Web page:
An H&M for Katy; Testing the Tracks on the Next Light Rail Lines


Photo of construction of the Susanne, 3803 Dunlavy: Loves Swamplot


16 Comment

  • Looking at Lawrence and 8th on the map search, sure enough, the lots do not match the plats. What should be done in such a situation?

  • RE:Developer fight in the Heights.
    The situation is more complex than seems on the surface…
    Developer was an idiot by not fixing the encroachment issues prior to purchasing the property.
    How in the world did he get a Title Policy on it?
    He did offer to fix the encroachment issue at his expense but the crotchety old people refused.
    They DO have some rights through adverse possession, squatter’s rights, property abandonment by owner etc. because it’s been so many decades.
    The fairest thing would have been for the old people to accept the developer’s offer to move the encroached parts and give them some surely needed upgrades on the house.

  • I agree, the developer was a fool, however he does seem well meaning, hopefully the homeowners will show him some compassion and use him to fix up their dump, it could be a win win—

  • I think the play here is for all five lots to thedead end of the street. My guess is the developer wants to try and pick them off one at a time. Each lot all the way to the dead end appears to violate the platting. Question is, how miserable can the developer make it for the homeowners until they give up and sell? I am sure he’s low-balled them. If this goes to court, given the length of time associated with the property line violations, I would guess the homeowner migh be compelled to compensate him in some way and revise property lines, but would not be compelled to move the house. The developer doesn’t want the property line dispute resolved in court. Too risky for him. He wants the people to give up and sell their home to him*.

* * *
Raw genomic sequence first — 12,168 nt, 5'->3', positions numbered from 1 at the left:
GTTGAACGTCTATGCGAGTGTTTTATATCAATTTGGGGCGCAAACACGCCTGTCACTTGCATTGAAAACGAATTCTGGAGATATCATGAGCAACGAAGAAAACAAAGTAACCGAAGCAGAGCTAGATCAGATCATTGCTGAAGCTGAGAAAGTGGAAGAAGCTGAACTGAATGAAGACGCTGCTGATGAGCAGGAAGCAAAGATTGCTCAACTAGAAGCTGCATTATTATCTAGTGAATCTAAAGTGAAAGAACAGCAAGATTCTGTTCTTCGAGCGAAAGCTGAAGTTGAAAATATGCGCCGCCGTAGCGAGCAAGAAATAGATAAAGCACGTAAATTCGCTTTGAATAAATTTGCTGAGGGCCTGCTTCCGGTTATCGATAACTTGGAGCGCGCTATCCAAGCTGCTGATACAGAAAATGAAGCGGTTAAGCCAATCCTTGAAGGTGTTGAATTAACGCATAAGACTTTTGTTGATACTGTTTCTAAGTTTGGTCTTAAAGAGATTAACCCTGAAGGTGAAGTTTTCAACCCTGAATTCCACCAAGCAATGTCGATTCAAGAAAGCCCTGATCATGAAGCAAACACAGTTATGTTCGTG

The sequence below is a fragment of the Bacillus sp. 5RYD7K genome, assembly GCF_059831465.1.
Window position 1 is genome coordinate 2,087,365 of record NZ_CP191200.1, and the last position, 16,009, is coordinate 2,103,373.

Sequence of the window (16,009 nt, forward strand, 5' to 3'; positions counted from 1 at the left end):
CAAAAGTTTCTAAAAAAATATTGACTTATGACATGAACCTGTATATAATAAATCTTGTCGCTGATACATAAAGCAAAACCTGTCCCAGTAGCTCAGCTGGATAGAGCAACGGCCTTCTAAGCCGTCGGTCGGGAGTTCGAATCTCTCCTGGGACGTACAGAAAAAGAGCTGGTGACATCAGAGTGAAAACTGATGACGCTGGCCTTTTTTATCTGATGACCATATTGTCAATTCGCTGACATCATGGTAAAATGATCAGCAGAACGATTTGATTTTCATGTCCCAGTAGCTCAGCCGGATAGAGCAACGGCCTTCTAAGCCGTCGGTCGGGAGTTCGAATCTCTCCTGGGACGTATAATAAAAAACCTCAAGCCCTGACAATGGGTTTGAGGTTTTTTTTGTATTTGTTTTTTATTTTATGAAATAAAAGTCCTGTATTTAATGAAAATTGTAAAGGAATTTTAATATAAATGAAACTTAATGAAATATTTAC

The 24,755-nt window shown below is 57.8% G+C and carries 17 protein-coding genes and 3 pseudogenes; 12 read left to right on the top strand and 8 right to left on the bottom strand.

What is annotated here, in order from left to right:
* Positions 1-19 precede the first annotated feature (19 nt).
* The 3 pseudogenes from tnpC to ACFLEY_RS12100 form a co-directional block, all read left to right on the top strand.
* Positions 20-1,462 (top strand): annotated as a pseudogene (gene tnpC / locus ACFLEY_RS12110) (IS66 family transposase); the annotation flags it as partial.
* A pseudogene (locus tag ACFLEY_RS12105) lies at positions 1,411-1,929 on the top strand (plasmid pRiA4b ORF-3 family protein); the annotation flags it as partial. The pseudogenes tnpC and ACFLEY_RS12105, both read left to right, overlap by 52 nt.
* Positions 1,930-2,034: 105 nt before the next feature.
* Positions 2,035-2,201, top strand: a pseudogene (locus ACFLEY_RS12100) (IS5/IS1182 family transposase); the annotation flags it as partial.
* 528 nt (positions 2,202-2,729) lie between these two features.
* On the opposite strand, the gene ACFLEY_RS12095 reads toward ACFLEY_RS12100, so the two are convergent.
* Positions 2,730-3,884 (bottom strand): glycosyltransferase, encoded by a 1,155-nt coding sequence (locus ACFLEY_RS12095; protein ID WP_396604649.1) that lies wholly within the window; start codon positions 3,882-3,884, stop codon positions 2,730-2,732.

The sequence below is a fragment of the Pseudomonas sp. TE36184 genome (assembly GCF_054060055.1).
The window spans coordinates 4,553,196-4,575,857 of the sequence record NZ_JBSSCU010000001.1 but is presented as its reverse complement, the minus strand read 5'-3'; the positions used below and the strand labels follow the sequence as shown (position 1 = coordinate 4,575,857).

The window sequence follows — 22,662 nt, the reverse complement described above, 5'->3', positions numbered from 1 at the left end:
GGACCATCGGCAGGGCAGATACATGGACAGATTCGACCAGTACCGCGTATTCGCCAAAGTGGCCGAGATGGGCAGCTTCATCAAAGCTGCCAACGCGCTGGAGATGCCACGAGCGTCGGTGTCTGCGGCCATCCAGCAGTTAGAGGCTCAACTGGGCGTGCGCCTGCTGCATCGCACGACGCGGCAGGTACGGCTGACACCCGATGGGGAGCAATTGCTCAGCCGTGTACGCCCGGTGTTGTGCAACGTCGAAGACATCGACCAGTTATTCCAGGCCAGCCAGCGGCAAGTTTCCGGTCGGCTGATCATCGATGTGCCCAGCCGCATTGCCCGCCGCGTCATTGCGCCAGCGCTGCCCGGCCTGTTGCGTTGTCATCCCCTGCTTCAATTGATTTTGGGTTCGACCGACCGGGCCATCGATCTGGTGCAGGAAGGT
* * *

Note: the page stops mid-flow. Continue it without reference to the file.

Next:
*This is a guess and only a guess. Commenter is not a licensed anything. Comment represents opinion only of barely literate commenter who has had more than his fair share of property boundary disputes with individuals and government entities.

  • Sure, that seems like a guy you could trust to let anywhere near your house.. especially as an elderly person with a presumably very limited fixed income. No sympathy for the developer in this one, complete failure of due diligence.

  • The issue at 730 Lawrence is pretty simple. Assuming the fence has been up for 10 years (the house has obviously been up for decades), they can win legal title to the encroachment on the neighboring tract in a trespass to try title action against the developer. They could also get a few bucks for their fence in the same lawsuit. If the developer thinks that the Reyes’s are not going to be able to do anything because they cannot afford a lawyer, he should take a look at the Houston Volunteer Lawyers’ website. Lots of firms in town would handle this matter pro bono assuming that the Reyes’s have the financial need.

  • What Old School said. This is exactly the kind of situation the doctrine of Adverse Possession was meant to handle. Assuming the elderly couple gets some competent pro-bono representation, this will work out in their favor and they will be granted recorded title to the land in dispute. The developer on the other hand, is only going to get some bad PR and 8′ less lot than he thinks he has out of this deal.

  • They should stop being so hard-headed and let him build them a new home, on their own property.

  • The piece says Petruzzi made them an offer to build them a new house but I didn’t see or hear where he said it would be FREE.

    He said he would move the A/C and hot water heater at his expense.